Welcome to this week’s edition of “Take It In.” I haven’t talked about romantic relationships specifically in awhile. They have been a big deal since humankind began (obviously). To specify, I am focusing on relationships between significant others, not marriages (that is a whole other beast to tackle). In regards to these relationships, one of the hardest aspects of them is when they go sour. What happens when we’ve done all we can do and it’s time to part? Is this the right thing to do? How do we know when? How do we go about it? Allow me to tackle these questions with the three following points:
- Breaking up should not be your first solution.
Ending things whenever hardships appear is a sign of emotional immaturity and instability. It is a hallmark symptom of someone with an avoidant or resistant attachment style. Life is tough. The purpose of relationships is to weather the storms together and come out on the side intact. You encourage and help to facilitate growth and healthy change in the other.
If someone is quick to threaten you with ultimatums of breaking up, take careful note. Respectfully call out this unhealthy behavior. They will either listen and seek to change or they will resist and continue on. If the latter is the case, then the best thing to do is let them go like they’ve threatened to.
2. It does not have to be ugly.
I can not stress this enough. Breaking up does not and should not involve passive aggressive behavior, insults, threats and overall emotional volatility. If you have addressed the issues and have not came to any compromise or agreements, breaking up might be the best option. Staying in an environment that is destructive is not okay for anyone. However, you do not have to destroy each other in the breakup process. Realize that if you have gotten to this point, it is in the best of both your interests.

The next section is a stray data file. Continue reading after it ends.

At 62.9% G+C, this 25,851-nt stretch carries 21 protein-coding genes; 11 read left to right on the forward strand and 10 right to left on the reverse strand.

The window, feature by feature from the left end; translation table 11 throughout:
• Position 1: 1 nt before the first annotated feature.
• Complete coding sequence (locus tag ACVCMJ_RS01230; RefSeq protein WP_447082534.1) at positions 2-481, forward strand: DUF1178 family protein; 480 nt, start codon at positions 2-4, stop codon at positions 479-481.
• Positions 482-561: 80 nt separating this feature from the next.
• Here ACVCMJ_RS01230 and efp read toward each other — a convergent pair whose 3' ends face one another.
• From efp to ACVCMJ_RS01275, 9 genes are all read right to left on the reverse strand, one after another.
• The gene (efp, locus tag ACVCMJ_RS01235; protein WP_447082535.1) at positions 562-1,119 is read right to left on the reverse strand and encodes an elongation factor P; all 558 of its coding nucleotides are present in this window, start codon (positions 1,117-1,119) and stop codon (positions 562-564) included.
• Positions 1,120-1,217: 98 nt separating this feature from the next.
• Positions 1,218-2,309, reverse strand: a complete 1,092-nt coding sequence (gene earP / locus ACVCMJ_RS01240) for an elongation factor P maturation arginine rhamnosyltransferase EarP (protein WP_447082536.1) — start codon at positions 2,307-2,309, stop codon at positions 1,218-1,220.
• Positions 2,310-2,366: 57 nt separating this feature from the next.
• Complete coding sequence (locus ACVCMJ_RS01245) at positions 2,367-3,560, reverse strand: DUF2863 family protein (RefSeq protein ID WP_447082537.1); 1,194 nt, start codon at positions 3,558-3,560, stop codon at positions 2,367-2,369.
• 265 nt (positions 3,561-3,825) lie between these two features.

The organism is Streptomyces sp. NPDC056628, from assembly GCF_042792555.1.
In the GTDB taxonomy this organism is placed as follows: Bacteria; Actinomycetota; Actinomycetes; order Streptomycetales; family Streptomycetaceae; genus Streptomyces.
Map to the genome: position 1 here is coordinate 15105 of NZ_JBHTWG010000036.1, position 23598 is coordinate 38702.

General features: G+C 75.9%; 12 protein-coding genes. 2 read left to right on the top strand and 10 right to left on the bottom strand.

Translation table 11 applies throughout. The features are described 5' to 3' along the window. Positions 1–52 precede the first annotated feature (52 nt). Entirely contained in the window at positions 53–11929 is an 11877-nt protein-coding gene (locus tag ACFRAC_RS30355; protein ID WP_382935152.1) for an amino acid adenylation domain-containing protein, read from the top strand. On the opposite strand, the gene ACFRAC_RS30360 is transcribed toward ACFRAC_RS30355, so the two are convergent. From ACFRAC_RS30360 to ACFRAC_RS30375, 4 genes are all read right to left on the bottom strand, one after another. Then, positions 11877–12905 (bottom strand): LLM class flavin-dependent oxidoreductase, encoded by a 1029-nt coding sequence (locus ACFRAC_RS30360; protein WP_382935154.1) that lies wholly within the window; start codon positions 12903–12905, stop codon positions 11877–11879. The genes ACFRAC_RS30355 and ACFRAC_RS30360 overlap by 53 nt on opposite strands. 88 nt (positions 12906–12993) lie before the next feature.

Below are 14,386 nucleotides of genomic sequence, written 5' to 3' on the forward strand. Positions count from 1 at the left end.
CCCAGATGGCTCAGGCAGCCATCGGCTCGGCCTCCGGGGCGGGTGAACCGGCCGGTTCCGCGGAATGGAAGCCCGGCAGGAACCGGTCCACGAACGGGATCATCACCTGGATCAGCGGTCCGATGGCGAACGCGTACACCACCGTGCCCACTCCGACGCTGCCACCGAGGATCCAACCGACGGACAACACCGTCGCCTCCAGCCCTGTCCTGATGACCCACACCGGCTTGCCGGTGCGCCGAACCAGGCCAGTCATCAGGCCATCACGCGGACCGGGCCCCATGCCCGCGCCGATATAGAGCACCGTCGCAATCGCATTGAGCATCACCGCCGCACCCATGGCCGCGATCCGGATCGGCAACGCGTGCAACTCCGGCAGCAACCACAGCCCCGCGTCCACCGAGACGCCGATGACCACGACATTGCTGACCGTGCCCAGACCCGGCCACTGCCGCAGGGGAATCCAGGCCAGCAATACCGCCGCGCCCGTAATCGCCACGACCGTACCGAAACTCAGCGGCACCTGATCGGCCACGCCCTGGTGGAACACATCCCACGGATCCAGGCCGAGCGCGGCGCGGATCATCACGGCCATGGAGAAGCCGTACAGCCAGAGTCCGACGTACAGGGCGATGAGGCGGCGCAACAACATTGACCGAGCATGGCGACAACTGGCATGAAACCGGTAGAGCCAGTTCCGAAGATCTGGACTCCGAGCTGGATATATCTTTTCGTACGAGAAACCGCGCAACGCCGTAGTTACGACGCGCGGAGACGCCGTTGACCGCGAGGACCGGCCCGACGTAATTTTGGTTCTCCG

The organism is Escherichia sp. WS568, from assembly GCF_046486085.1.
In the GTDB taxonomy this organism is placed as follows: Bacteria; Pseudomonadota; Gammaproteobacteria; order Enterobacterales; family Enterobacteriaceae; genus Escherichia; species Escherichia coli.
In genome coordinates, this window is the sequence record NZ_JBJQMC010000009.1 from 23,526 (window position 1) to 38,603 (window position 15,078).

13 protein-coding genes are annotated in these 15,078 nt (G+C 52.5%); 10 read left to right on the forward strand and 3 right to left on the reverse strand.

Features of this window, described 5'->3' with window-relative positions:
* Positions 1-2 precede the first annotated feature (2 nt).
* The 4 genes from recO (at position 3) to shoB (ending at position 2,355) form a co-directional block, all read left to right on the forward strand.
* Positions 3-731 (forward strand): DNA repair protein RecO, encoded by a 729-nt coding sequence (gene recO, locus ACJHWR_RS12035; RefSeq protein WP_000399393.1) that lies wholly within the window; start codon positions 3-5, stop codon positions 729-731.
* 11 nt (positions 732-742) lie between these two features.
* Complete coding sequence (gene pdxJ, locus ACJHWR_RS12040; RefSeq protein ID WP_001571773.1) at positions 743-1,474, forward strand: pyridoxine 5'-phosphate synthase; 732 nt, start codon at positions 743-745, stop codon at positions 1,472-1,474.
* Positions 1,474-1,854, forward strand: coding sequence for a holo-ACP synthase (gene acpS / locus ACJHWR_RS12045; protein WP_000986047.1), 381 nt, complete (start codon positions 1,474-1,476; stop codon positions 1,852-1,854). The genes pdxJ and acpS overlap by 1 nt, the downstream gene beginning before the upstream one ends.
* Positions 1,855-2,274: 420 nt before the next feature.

I recognize that it is a very emotionally charged situation. Be aware of this. If the person you are breaking up with has a tendency of being hostile or aggressive, proceed with caution. There is nothing wrong with breaking up by phone or text from a person who has or you think might hurt you. Do not hesitate to reach out to loved ones or law enforcement if you think you are in any danger. Keep yourself safe.
3. Life does go on after.
I am not trying to sound inconsiderate. This fact is very good news, which is why I am mentioning it. Your life is not the sum of your relationships. Your life is how you love God, others and yourself. Not everyone needs to be an intimate part of your life. If a person or relationship is diminishing the quality of your other relationships and your life overall, do not just stick around.
Dr. Robert Waldinger, a psychiatrist with Harvard-affiliated Massachusetts General Hospital, has studied the affect of relationships on quality of life. His findings display that meaningful relationships enhance or well-being, while relationships high in conflict and dysfunction diminish it. Keep that in mind going forward in your relationships decisions.
It is not easy to break up from someone were close to, nor is it easy picking up the pieces after. However, it is possible with the love of God, family, friends and love for ourselves. Peace and love be with you all. See you next week.
“Love is composed of a single soul inhabiting two bodies.” ~ Aristotle